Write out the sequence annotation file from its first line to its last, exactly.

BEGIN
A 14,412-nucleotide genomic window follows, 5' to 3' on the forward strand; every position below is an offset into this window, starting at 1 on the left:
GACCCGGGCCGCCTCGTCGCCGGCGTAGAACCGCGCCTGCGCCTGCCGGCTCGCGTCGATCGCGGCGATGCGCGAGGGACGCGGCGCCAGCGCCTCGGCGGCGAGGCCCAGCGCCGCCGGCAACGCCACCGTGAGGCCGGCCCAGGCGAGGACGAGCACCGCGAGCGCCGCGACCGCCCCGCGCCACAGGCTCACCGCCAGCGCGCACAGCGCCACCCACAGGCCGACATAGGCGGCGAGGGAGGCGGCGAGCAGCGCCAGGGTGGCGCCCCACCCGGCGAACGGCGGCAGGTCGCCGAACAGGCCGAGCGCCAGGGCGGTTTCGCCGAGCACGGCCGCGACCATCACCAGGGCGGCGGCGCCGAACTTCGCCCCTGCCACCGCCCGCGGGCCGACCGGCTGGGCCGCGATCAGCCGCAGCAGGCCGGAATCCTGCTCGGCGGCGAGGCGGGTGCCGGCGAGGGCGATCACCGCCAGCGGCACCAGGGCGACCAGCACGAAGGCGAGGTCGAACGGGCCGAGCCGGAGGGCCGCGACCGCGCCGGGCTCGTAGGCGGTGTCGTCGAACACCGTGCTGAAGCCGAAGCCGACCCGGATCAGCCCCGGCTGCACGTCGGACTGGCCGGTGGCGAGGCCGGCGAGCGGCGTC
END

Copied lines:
A 14,412-nucleotide genomic window follows, 5' to 3' on the forward strand; every position below is an offset into this window, starting at 1 on the left:
GACCCGGGCCGCCTCGTCGCCGGCGTAGAACCGCGCCTGCGCCTGCCGGCTCGCGTCGATCGCGGCGATGCGCGAGGGACGCGGCGCCAGCGCCTCGGCGGCGAGGCCCAGCGCCGCCGGCAACGCCACCGTGAGGCCGGCCCAGGCGAGGACGAGCACCGCGAGCGCCGCGACCGCCCCGCGCCACAGGCTCACCGCCAGCGCGCACAGCGCCACCCACAGGCCGACATAGGCGGCGAGGGAGGCGGCGAGCAGCGCCAGGGTGGCGCCCCACCCGGCGAACGGCGGCAGGTCGCCGAACAGGCCGAGCGCCAGGGCGGTTTCGCCGAGCACGGCCGCGACCATCACCAGGGCGGCGGCGCCGAACTTCGCCCCTGCCACCGCCCGCGGGCCGACCGGCTGGGCCGCGATCAGCCGCAGCAGGCCGGAATCCTGCTCGGCGGCGAGGCGGGTGCCGGCGAGGGCGATCACCGCCAGCGGCACCAGGGCGACCAGCACGAAGGCGAGGTCGAACGGGCCGAGCCGGAGGGCCGCGACCGCGCCGGGCTCGTAGGCGGTGTCGTCGAACACCGTGCTGAAGCCGAAGCCGACCCGGATCAGCCCCGGCTGCACGTCGGACTGGCCGGTGGCGAGGCCGGCGAGCGGCGTC